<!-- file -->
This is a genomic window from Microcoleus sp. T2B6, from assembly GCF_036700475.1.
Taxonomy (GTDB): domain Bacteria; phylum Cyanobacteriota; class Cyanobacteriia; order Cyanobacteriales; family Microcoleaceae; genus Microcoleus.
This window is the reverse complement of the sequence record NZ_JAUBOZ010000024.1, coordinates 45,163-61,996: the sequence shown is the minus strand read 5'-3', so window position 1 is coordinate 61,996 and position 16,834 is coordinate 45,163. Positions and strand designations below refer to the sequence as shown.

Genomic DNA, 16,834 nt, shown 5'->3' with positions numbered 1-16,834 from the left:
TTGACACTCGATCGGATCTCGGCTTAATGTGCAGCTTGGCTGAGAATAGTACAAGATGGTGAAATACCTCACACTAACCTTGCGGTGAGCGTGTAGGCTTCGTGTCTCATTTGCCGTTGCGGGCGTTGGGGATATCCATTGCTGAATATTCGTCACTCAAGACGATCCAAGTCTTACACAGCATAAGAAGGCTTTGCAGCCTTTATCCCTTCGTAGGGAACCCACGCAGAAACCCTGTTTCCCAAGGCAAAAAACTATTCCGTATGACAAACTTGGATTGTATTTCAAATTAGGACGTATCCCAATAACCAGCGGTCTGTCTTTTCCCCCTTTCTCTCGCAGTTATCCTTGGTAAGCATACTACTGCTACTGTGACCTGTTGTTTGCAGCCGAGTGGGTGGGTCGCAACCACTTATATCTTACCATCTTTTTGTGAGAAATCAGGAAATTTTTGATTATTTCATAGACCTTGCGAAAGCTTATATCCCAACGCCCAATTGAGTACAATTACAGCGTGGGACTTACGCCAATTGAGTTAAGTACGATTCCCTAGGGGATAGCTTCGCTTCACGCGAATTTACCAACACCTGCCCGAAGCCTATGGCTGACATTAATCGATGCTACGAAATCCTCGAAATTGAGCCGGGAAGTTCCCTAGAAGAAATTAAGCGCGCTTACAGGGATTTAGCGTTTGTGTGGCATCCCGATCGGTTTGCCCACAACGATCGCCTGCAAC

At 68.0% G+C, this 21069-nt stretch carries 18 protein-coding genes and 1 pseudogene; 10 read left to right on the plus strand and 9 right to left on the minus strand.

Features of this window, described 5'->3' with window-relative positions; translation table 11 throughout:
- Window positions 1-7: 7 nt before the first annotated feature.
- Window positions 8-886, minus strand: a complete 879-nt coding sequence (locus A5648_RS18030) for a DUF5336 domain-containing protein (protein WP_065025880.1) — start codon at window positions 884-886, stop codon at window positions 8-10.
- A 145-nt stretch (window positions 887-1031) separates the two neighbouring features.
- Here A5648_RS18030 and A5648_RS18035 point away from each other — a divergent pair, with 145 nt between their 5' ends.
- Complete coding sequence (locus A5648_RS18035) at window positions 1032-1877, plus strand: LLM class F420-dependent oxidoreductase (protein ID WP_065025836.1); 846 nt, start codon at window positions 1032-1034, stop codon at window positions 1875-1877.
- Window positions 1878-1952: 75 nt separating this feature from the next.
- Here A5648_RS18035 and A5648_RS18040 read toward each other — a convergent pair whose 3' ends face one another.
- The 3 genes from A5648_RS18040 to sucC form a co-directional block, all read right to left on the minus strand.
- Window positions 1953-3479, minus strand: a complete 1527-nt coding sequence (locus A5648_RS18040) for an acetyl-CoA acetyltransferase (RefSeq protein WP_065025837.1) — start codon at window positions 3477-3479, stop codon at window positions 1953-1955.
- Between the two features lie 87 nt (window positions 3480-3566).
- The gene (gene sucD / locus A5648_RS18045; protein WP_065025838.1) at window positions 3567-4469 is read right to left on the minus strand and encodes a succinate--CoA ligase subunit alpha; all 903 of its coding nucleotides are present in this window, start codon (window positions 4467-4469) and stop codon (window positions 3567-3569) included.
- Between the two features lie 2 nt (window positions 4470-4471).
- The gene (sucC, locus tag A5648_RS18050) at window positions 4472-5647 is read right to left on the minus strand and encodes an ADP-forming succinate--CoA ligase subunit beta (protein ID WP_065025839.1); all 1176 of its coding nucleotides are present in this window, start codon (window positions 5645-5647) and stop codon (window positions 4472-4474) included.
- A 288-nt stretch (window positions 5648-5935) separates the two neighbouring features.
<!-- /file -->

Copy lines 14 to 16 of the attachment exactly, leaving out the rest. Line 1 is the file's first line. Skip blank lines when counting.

- Here A5648_RS18035 and A5648_RS18040 read toward each other — a convergent pair whose 3' ends face one another.
- The 3 genes from A5648_RS18040 to sucC form a co-directional block, all read right to left on the minus strand.
- Window positions 1953-3479, minus strand: a complete 1527-nt coding sequence (locus A5648_RS18040) for an acetyl-CoA acetyltransferase (RefSeq protein WP_065025837.1) — start codon at window positions 3477-3479, stop codon at window positions 1953-1955.